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Workers’ Eye Movements During the Manufacturing of VaRTM Preforms

[+] Author Affiliations
Yasunari Kuratani

Kyoto Institute of Technology, Kyoto, Japan

Kentaro Hase, Takahiro Hosomi, Tomoe Kawazu

KADO Corporation, Tatsuno, Japan

Tadashi Uozumi

Gifu University, Gifu, Japan

Akihiko Goto

Osaka Sangyo University, Daito, Japan

Paper No. IMECE2015-52598, pp. V014T11A041; 9 pages
  • ASME 2015 International Mechanical Engineering Congress and Exposition
  • Volume 14: Emerging Technologies; Safety Engineering and Risk Analysis; Materials: Genetics to Structures
  • Houston, Texas, USA, November 13–19, 2015
  • Conference Sponsors: ASME
  • ISBN: 978-0-7918-5757-1
  • Copyright © 2015 by ASME


Many companies are currently researching VaRTM molding method for practical application in the composite material industry, such as in wind-powered power generating equipment, boats and ships, and aircrafts because it can produce moldings with complicated shapes or large sizes, does not require a large amount of business investments, and can make molding cost efficient. However, it is difficult discovering the optimal conditions for molding, as VaRTM molding requires perform manufacturing process which makes the fiber base material fit into a three-dimensional shape by applying pressure and heat. It is said that the accuracy of the preform affects the mechanical properties of the molding product. In recent years, despite continued investigations into the automated manufacturing of preforms, the majority of preforms are still manufactured by the hands of workers, causing the accuracy of the preform to be dependent on the ability of the worker. In this research, we made three subjects with varying number of years’ experience create preforms and produce a VaRTM molding. Conducting an interlaminar shear strength test on the molding products revealed that they had a higher intensity in order of the most years of experience to least. In order to identify the reason why the accuracy in creating a preform is dependent on the ability of the worker, we informed all of the subjects of the work process beforehand, made them use the same tools and fiber base materials, and investigated the differences in manufacturing method and manufacturing techniques caused by the workers’ number of years of experience. Differences were observed in the expert and non-experts from an overall image of the subjects when working, such as how they handled the tools (iron), their posture when layering, how they exerted strength into layering, etc. We also measured the subjects’ eye movements, focusing on where they were looking. Rather than analyzing the amount of time and the movements of their entire bodies in each work process, instead, we focused on the movements of their line of sight when working. Thus, we compared where each of the subjects was watching and the order in which they watched them. Furthermore, as well as the movement of their line of sight, we also focused on how they moved their hands when conducting the work and investigated the coordination of all of the subjects when working. Based on the fact that there were differences in the accuracy of the preforms, it is clear that manufacturing preforms is not a general concept in which the technique is handed down. While optimizing the creation of systems, work instruction manuals and tools which produce exactly the same accuracy, regardless of the worker manufacturing the preform, we will continue to conduct research that leads to the development of automated production technology.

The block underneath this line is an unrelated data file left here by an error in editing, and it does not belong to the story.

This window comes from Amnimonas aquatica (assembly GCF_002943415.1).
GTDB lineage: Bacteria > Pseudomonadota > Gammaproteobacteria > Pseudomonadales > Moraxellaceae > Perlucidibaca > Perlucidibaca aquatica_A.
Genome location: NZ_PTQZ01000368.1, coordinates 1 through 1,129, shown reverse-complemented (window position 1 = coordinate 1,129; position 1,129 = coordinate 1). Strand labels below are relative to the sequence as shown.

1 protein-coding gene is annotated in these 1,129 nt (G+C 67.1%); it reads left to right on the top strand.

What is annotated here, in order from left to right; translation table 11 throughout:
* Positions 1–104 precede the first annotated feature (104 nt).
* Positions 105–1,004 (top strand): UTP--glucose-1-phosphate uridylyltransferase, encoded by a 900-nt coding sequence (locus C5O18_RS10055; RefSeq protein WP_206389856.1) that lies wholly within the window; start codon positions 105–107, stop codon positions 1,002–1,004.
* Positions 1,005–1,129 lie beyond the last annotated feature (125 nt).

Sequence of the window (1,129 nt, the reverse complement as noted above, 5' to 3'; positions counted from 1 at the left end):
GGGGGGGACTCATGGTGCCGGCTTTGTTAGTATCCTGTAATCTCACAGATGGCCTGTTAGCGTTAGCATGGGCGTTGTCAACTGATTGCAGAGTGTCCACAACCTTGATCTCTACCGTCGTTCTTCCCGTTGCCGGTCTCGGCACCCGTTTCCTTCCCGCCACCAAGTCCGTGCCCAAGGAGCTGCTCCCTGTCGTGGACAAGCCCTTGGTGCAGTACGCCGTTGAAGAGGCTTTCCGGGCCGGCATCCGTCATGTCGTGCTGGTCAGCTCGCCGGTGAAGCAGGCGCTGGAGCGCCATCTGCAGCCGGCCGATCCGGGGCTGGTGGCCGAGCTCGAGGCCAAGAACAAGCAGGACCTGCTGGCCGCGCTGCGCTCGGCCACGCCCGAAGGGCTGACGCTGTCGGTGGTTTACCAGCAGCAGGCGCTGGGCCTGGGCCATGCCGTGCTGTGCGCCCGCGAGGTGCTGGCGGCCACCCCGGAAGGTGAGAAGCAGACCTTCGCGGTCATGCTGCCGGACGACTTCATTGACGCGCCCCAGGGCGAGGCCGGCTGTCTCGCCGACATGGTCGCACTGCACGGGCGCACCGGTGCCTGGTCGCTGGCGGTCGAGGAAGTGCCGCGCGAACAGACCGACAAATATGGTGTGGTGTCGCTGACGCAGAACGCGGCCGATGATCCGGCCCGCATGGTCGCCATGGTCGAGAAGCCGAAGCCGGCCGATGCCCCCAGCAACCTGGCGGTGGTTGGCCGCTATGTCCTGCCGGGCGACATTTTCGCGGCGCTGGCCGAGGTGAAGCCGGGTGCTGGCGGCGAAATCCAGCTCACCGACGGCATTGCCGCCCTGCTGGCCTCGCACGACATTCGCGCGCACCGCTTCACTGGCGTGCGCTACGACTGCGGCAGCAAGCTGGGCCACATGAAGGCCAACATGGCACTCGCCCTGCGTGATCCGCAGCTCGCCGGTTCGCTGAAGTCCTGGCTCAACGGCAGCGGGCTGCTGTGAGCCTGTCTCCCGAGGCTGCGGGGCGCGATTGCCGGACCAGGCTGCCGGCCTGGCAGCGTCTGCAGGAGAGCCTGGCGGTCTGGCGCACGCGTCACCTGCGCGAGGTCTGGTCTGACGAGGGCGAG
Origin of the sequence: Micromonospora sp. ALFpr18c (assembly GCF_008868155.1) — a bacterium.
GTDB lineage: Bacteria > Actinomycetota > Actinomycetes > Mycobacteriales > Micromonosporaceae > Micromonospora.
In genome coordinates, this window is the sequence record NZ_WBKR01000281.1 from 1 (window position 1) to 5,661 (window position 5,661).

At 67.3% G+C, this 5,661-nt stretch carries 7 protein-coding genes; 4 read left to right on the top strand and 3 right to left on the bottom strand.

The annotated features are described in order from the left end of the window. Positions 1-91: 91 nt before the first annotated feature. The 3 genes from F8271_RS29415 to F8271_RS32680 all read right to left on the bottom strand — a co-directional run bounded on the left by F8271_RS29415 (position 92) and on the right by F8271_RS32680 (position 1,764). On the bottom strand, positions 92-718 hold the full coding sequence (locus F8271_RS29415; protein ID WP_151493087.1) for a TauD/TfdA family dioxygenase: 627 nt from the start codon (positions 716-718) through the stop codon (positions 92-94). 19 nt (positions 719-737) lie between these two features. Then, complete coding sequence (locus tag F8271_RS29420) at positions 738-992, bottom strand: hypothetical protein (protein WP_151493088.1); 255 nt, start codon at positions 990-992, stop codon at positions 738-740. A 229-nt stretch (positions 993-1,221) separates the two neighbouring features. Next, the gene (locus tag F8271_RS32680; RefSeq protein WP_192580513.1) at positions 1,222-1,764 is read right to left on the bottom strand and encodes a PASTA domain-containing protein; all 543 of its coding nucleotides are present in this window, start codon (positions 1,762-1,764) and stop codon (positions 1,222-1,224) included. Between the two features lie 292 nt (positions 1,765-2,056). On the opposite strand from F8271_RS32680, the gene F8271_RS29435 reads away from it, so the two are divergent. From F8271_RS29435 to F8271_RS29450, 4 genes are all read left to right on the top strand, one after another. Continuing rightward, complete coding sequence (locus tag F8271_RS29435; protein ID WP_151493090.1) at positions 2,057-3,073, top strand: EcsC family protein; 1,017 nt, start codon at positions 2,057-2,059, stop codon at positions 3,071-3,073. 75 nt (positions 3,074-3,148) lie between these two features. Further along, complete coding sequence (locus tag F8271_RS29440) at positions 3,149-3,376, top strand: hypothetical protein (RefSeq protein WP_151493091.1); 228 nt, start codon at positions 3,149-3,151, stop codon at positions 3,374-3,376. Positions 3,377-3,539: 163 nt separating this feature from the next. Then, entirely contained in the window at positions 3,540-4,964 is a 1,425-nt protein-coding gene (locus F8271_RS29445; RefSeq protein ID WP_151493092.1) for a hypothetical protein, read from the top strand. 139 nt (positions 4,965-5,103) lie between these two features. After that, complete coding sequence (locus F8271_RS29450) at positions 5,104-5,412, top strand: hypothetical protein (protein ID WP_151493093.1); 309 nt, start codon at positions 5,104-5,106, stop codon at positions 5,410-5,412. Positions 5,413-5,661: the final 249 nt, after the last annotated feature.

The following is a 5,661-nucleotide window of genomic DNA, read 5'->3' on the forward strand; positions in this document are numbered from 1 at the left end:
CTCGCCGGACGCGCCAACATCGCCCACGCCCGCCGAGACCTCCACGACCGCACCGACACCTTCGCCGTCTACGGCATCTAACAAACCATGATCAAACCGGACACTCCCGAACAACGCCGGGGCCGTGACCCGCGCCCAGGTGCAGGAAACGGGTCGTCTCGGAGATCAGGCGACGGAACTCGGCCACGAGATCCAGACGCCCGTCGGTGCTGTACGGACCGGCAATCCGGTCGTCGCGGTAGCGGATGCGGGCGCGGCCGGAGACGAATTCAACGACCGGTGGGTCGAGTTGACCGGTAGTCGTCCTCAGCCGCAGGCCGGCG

Copyright © 2015 by ASME



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